Officials hope to stem increase in prescription drug overdoses
More Arizonans are dying from overdoses of prescription painkillers such as oxycodone and methadone, a problem the state’s top health official blames in large part on people self-medicating.
“This is a public health issue that’s getting worse, much worse,” said Will Humble, director of the Arizona Department of Health Services.
A report by the Centers for Disease Control and Prevention published earlier this month found that prescription painkillers contributed to 14,800 deaths nationally in 2008, representing about 74 percent of all prescription drug overdose deaths that year.
Prescription painkillers are responsible for more overdose deaths nationally than heroin and cocaine combined, contributing to more than 40 deaths every day, according to the CDC.
In Arizona, the rate of overdose deaths in which prescription painkillers were involved more than doubled from 2004 to 2009, according to state health department data.
“I honestly think that most people don’t understand how dangerous they are and self-medicate and die,” Humble said. “And they leave kids behind.”
Leonard Paulozzi, an epidemiologist for the CDC and the main author of the report, said prescription painkillers can have similar effects to illegal drugs like heroin.
“It has the same ability to kill you in overdose and to cause physical dependence on the medication so that it’s difficult to stop taking it,” he said. “And these are risks that are not adequately appreciated by patients.”
People may use prescription painkillers to treat some types of pain for which those drugs aren’t prescribed, Paulozzi said. People also use them to get high, according to the CDC.
Abuse of those drugs costs health insurers about $72.5 billion each year, according to the report.
The number of deaths from drug overdose involving prescription painkillers more than tripled nationally between 1999 and 2008, according to the CDC.
The report doesn’t break down rates of overdose deaths from prescription painkillers by state because reporting methods vary, Paulozzi said.
A review of Arizona Department of Health Services data on prescription painkiller overdoses showed nearly 8 deaths per 100,000 people in 2009, up from nearly 3 overdose deaths per 100,000 people in 2004.
Yet it is hard to tell how many deaths these drugs cause directly because an overdose may be due to one or several substances.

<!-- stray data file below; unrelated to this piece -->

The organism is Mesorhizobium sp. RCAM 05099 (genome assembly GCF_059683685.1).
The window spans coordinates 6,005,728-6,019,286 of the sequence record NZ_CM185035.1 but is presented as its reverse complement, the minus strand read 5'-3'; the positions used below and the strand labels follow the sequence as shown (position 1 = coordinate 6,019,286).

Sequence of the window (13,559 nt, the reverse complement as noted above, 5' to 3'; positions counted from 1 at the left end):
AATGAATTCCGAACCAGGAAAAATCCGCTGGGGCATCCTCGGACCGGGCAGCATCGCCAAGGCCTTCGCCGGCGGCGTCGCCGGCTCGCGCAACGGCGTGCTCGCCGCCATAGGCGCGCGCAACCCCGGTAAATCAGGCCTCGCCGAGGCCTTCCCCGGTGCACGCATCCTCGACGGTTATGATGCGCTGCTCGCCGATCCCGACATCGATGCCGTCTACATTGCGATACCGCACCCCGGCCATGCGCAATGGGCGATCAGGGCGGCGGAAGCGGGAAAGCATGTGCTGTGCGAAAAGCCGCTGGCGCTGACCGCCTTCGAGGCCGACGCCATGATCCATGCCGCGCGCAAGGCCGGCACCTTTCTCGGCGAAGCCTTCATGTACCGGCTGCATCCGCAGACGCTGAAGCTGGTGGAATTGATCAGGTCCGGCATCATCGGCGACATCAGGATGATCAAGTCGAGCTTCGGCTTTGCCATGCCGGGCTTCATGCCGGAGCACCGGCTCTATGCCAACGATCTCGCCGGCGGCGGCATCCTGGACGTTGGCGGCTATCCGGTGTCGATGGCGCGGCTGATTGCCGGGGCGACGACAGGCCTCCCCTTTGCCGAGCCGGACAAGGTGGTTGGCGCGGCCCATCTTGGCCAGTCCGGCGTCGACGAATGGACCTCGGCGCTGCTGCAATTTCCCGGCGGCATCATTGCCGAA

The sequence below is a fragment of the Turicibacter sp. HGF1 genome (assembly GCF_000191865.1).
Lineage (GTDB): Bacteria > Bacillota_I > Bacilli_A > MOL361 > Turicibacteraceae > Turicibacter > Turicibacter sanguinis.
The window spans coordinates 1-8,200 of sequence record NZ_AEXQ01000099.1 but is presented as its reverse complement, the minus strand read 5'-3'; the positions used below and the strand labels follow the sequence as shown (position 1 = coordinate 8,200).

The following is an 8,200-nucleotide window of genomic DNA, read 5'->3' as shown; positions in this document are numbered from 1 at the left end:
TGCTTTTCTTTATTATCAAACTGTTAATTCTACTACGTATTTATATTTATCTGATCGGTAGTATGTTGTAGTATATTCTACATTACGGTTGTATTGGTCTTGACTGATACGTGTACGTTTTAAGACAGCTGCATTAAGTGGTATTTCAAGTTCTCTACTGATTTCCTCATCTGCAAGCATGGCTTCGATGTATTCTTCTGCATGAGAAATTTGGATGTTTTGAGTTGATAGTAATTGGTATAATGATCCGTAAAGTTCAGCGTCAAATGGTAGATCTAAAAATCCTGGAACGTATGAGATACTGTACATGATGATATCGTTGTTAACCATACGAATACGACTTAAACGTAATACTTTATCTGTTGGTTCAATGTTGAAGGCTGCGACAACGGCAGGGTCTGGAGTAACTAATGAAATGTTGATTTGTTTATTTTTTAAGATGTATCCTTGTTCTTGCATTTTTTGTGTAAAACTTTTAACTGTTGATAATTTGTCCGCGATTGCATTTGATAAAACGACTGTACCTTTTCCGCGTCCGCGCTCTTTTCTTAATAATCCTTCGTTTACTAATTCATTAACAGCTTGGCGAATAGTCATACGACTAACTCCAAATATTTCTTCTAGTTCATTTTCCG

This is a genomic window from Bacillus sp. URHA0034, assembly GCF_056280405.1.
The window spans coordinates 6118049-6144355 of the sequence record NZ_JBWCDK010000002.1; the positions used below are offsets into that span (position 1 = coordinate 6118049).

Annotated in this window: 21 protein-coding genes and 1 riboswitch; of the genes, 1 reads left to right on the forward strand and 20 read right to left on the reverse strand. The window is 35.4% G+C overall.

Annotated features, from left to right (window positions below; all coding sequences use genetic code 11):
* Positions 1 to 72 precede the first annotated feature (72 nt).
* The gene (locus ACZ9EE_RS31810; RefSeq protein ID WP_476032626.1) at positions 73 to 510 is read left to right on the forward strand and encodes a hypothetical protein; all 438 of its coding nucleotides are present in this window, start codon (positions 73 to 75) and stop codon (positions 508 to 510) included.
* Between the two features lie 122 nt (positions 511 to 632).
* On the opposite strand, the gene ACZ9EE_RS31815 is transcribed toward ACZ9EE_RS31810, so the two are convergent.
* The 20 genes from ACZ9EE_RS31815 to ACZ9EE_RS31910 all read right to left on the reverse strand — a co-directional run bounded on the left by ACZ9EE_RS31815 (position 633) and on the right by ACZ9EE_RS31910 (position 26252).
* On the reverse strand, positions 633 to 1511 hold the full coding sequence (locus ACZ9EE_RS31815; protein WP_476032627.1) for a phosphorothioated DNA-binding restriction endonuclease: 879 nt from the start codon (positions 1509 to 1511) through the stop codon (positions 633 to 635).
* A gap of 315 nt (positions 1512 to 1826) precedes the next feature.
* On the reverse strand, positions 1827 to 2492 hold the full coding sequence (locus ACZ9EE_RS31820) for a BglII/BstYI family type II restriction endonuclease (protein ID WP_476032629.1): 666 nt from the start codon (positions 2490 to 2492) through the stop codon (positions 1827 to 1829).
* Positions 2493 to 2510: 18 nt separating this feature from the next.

“This is more a behind-the-scenes kind of situation where … somebody takes a bunch of painkillers before bed and doesn’t wake up,” Humble said. “And the public doesn’t see that.”
Keith Boesen, managing director of the Arizona Poison and Drug Information Center at the University of Arizona, said five people who died in the state since January had used prescription painkillers. The number of deaths might be higher, he said, as not all fatal overdoses get reported to the center.
Boesen said the use of prescription painkillers is expanding in Arizona.
“We’ve seen increases in not just certainly deaths but increases in patients exposed to them, patients asking questions about them,” he said.
In Phoenix, the Banner Good Samaritan Poison and Drug Information Center gets about 20 phone calls a day related to prescription painkillers, said Frank LoVecchio, the center’s co-medical director.
LoVecchio said prescription painkiller users aren’t necessarily drug addicts or outcasts but people misusing those drugs while trying to manage pain.
“In reality, the great majority are pretty functional people,” he said. “And they might have something like back pain and they might go to work but they need this to go through the day.”
The CDC’s Paulozzi said states need to address this issue as they are in charge of regulating the use of prescription drugs.
Humble, director of the state health department, said the government can’t force people to do what is best for them if they don’t want to, but it can inform them about the dangers of prescription painkillers.
“The No. 1 thing is get people to really understand that when they have a prescription for a controlled substance to just take it just as directed, and to keep the extras around and don’t self medicate,” Humble said. “They are controlled substances for a reason.”